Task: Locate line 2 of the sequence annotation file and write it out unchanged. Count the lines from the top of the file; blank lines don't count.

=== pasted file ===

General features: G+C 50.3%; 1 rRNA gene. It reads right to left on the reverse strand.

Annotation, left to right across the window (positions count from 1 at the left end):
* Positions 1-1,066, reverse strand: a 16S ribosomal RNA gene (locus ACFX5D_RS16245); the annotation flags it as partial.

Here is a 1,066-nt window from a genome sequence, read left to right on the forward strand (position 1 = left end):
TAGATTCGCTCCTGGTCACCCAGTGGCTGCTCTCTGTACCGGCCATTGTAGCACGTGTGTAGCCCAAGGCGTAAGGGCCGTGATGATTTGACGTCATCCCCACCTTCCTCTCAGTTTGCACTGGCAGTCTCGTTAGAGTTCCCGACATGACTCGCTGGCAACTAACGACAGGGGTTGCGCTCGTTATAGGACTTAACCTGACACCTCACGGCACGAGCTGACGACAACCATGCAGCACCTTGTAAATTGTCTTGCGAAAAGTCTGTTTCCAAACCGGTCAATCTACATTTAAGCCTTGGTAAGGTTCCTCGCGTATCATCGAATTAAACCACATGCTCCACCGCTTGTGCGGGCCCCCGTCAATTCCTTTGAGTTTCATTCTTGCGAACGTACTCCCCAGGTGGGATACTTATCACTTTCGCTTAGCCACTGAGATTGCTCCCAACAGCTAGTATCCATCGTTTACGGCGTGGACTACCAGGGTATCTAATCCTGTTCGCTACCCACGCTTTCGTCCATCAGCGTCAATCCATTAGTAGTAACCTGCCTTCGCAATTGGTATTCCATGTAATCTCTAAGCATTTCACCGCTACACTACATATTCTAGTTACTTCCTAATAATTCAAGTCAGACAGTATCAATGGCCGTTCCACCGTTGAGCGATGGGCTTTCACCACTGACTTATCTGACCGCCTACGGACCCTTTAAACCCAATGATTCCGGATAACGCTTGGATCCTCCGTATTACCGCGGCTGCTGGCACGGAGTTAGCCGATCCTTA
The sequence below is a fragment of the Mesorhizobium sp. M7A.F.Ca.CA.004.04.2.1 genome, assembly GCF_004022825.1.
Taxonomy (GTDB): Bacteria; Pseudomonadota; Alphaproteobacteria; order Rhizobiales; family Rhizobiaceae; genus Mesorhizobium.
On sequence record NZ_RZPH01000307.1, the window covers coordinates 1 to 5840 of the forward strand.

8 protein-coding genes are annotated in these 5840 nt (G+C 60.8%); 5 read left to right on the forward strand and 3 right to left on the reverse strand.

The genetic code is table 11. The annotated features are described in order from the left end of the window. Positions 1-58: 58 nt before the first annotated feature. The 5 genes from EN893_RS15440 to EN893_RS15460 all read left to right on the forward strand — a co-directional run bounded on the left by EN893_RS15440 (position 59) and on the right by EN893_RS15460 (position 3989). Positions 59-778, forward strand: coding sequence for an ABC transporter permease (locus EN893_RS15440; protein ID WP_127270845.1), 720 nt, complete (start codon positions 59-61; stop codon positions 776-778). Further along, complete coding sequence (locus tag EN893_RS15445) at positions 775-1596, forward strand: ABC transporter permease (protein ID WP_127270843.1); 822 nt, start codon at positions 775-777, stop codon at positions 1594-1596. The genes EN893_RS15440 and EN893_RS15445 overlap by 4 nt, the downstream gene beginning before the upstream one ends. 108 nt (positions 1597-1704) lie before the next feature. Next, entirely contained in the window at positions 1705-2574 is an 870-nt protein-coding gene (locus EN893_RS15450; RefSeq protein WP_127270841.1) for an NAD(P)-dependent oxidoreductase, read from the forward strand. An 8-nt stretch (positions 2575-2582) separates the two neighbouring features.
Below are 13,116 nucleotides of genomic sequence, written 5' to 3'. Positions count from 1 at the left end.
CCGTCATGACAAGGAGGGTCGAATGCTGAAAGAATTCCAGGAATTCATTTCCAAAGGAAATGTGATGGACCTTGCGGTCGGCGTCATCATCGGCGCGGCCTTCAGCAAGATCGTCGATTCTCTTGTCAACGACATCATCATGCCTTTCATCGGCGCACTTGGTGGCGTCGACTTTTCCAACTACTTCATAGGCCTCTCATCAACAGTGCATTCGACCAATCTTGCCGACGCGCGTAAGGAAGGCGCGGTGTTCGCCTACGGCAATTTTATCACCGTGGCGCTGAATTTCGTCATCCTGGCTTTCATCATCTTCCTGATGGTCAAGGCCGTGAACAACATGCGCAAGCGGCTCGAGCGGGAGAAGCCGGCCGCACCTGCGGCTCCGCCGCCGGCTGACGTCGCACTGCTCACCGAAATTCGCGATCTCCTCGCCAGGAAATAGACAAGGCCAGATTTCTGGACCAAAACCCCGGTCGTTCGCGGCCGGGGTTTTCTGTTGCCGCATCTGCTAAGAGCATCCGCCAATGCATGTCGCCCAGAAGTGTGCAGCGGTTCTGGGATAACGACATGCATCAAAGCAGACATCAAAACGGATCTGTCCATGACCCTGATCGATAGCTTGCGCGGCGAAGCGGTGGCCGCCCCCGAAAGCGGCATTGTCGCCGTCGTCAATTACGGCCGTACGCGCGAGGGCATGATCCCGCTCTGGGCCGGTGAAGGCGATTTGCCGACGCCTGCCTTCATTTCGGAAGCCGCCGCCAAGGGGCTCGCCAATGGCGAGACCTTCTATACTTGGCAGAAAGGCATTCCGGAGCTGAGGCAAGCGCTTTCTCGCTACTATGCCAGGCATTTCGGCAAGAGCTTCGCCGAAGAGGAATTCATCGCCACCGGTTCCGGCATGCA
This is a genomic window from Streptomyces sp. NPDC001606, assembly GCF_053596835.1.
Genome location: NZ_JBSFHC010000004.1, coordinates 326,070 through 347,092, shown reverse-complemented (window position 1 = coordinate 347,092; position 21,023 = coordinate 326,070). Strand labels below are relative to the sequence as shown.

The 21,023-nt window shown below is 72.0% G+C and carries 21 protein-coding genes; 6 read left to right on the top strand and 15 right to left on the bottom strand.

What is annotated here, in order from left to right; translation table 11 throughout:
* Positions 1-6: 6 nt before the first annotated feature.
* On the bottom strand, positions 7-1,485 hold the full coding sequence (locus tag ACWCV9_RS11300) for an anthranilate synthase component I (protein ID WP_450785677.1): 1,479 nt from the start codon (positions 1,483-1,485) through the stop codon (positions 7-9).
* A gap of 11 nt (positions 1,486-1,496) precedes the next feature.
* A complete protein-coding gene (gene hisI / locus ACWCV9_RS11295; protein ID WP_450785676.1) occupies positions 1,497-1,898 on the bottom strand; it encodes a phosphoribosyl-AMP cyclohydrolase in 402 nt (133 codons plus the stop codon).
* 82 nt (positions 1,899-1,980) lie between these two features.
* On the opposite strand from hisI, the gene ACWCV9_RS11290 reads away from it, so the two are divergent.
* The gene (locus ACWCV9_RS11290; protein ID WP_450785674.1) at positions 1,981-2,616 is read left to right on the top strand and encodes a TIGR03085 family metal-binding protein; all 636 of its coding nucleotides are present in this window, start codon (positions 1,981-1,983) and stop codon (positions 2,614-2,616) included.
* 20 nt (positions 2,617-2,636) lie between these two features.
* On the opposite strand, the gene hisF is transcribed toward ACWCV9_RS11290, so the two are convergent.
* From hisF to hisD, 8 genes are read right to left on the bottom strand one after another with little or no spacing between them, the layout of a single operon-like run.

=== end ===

Annotation, left to right across the window (positions count from 1 at the left end):